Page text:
A couple follow-up thoughts on things :
The innings thing with Roark makes little sense to me at this point. There is an argument for pulling him from the rotation to save wear and tear on an arm that hasn't pitched more than 160 innings ever. Or better said, there was an argument. He's at 192 innings this year. He'll make his next start tonight. So he'll be at 198 or so.
For those that want to save his arm, Roark will most definitely be #4 if he was in the rotation. At most a #4 will pitch 3 times in a postseason with lots of rest inbetween. Are you honestly saying "198 innings is fine, but 216? ARE YOU CRAZY THAT'LL BREAK HIS ARM!!!!" If the Nats wanted to rest Tanner they should have already started down that path. At this point the whole innings pitched point is moot to me. Other reasons to keep him out of the rotation might be reasonable but not this one.
One thing to remember about Soriano - we're judging him at his worst right now. Part of the decision making process is taking into account recent results, but part of it is not letting recent results cloud your judgment of how good a player really is. Less than 6 weeks ago Soriano was holding opponents to a .188 / .254 / .297 line and had a WHIP under 1.00. Are you going to dismiss months of work because of what you've seen recently? Honestly YOU CAN. Those 6 weeks matter more than the 6 weeks before that because they are closer to the "now", but don't dismiss the work Soriano had done before today out of hand. Consider it thoroughly then make your decision.
There are these "The Nats aren't letting up", and "the starters are awesome" themes that have been dominating the post-clinch coverage the past week. Those are nice stories. It's also true that those aren't objective looks at the team, but rather the positive feel-good vibes taking over at a positive feel-good time.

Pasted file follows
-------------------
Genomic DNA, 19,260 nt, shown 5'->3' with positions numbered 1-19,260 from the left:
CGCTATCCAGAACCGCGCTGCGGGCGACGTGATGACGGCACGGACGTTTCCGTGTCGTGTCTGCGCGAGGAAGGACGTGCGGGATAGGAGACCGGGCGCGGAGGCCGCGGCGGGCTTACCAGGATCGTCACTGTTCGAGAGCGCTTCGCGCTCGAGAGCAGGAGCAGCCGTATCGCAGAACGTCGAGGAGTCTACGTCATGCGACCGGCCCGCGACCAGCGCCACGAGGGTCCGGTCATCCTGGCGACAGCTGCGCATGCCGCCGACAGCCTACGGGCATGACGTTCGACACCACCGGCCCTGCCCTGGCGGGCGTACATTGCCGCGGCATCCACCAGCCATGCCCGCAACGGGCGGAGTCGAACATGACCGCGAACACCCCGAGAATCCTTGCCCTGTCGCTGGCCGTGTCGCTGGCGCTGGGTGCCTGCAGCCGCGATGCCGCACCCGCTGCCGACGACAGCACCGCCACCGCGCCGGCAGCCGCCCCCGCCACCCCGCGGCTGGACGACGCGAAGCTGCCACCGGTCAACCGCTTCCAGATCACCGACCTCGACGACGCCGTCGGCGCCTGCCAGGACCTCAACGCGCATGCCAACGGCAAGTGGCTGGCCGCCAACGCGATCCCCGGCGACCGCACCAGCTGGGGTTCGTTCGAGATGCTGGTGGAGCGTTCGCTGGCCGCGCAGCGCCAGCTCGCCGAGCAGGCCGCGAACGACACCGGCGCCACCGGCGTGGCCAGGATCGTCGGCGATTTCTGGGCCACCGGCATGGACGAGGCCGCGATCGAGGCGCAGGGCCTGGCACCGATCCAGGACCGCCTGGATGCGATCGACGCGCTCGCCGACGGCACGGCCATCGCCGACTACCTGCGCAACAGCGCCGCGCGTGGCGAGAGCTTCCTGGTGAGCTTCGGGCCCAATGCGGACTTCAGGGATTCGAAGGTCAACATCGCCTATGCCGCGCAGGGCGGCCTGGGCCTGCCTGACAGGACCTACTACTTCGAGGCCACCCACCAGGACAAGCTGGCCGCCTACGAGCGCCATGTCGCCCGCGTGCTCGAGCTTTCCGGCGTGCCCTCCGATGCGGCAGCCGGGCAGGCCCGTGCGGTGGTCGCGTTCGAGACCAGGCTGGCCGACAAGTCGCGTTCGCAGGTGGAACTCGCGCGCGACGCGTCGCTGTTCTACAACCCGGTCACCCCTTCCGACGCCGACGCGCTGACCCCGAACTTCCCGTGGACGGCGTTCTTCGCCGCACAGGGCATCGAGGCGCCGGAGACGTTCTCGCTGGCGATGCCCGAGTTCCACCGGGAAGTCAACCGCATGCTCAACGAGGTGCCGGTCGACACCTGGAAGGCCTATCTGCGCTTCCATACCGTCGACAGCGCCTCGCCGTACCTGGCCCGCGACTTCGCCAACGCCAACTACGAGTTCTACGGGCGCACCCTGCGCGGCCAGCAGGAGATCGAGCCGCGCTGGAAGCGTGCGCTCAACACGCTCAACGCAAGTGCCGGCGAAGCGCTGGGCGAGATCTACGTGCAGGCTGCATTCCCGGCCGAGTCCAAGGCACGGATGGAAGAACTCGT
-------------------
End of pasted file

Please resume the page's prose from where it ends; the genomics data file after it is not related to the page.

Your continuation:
Oh, it's true that they've gone 12-3 and their starting pitching ERA is back to the crazy level of that mid-season stretch that had us all excited. It's also true that they are feasting on the fat part of their schedule, taking on no teams with good offenses (otherwise known as the NL East). The Phillies are below average. The Mets are below average with a healthy Daniel Murphy and he was recovering when playing the Nats. The Braves are awful and in a tailspin. The Marlins might be ok... but without Stanton I'd imagine they drop behind the Phillies and Mets. The pitching should dominate these teams and the Nats should win these games.
In fact they should win these games convincingly... and they haven't really. The pitching is doing their part and we should be happy about that. These are bad offenses but they aren't just holding them in check they are shutting them down. Still they've won 5 of 12 by one run, 2 more by two. All in all they've had one blowout win during this whole streak and they've averaged 3.8 runs per game. Blame the resting line-ups if you want but there it is. This doesn't mean the Nats are playing poorly (pythag expectation would have them at 10-5 or 11-4 during this stretch), but it does mean against lesser competition (MIA and PHI both have bad staffs, the Mets are ok) the Nats offense is scuffling along letting the starting pitching do the heavy lifting. If you think that'll work in the playoffs... well it might but I would rather see the team really play well in all aspects of the game going into the playoffs, rather than it's going now, with the Nats winning and us just assuming they aren't having any issues.